Likewise, tool providers need to innovate with the data they have and the metrics they provide. It's 2024, and those providers still shove "authority" scores down our throats that have no relation to Google's algorithms.

"I understand my audience because I downloaded this spreadsheet" doesn't feel like a convincing argument. Change is needed. To understand people's informational needs, we must talk to them, ask them questions and listen.

Then there's "best practice," which doesn't exist in the way people assume it does. There are good and bad practices for content, which vary depending on the scenario.

For example, providing the author's credentials and a bio for specialist topics like healthcare or finance is good practice. The reader needs reassurance that they can trust that information. However, they're unlikely to be interested in reading that the author of a "top 10 wellbeing apps for 2024" is a marketing copywriter who likes kittens and enjoys watching movies.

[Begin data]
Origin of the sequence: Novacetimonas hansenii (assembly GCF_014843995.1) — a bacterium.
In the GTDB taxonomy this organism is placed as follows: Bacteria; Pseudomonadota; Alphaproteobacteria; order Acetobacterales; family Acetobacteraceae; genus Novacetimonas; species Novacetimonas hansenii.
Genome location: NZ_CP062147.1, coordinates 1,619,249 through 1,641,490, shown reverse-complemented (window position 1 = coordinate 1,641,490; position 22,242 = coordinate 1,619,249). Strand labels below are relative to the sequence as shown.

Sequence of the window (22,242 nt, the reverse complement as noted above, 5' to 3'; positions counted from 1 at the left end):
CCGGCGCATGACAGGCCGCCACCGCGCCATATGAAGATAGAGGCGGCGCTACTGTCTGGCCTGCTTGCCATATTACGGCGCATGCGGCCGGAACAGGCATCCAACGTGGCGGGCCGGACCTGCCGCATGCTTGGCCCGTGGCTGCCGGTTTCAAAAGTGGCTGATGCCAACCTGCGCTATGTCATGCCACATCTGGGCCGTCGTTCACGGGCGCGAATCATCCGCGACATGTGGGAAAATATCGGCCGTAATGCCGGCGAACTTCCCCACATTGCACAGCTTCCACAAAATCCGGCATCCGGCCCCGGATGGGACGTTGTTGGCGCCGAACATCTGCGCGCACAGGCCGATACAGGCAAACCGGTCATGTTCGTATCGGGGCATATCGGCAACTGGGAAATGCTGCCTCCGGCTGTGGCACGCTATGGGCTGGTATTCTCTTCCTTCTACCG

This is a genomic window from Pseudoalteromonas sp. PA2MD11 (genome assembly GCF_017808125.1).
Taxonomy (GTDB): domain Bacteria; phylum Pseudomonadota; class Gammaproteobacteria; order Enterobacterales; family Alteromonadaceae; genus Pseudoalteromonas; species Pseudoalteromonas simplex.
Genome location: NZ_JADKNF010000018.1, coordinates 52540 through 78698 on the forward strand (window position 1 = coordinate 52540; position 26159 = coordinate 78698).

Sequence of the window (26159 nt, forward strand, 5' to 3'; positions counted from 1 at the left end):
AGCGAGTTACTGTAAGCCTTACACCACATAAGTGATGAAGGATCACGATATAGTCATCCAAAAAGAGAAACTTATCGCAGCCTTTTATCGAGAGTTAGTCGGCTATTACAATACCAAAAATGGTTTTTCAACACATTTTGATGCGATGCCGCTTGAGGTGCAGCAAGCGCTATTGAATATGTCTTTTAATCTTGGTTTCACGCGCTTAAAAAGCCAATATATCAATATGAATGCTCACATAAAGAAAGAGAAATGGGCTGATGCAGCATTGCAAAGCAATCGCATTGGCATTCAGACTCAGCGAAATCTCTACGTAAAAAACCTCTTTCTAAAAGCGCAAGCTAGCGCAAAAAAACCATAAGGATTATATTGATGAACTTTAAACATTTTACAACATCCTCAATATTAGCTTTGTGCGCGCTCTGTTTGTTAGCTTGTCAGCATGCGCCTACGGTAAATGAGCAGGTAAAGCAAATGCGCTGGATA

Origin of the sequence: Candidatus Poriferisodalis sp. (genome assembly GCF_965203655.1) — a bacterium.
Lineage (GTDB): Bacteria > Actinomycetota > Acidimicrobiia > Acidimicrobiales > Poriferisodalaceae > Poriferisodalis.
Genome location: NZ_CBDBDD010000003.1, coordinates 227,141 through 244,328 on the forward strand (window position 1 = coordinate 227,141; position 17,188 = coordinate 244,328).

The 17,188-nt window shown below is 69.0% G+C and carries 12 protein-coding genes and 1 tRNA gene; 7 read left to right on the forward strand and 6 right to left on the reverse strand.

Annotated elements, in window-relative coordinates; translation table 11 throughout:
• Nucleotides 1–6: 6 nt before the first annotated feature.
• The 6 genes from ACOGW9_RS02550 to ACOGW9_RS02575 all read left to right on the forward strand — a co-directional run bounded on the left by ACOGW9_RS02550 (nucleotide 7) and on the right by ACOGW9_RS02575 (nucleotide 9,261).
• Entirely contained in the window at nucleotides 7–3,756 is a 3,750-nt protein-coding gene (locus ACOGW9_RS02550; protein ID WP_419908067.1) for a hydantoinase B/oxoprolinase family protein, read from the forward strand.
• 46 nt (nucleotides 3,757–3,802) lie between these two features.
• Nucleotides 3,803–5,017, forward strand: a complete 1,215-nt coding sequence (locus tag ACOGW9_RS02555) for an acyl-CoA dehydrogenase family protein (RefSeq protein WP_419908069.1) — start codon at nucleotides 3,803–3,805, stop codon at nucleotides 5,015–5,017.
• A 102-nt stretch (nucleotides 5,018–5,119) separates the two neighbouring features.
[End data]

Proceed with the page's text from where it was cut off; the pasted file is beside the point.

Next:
Most things with content are situational, so "best practice" is tailoring our approach to fit the context. Fortunately, we have just such an approach to which we can turn.

Using content design to meet user needs

Content design is a methodology that puts users at the heart of content creation. It moves us away from a linear write-edit-publish process into a collaborative, iterative model that begins with user research.

This method requires a shift in mindset for those accustomed to content marketing approaches, but it's easy to get started and scale up over time.

For example, begin incorporating the evidence-based guidance from into your content work.

Another significant benefit of content design is how it forces us out of insular bubbles – for example, by considering the language used by customers and how this differs from company or industry jargon.

The result is higher-quality content designed to deliver what people need in ways that are easy for them to access and understand.

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Mark Chalcraft

Mark Chalcraft

24 Aug 2022

Mark Chalcraft

Mark Chalcraft

18 Sept 2023

Are you seeing big drops in your web traffic? Are you seeing a performance hit in Google Analytics and Google Search Console? There will be ups and downs in the coming weeks as this update.

Are you worried about the forthcoming helpful content update? Do you need help in understanding and knowing if your site is at risk of this Google update? Contact us for help.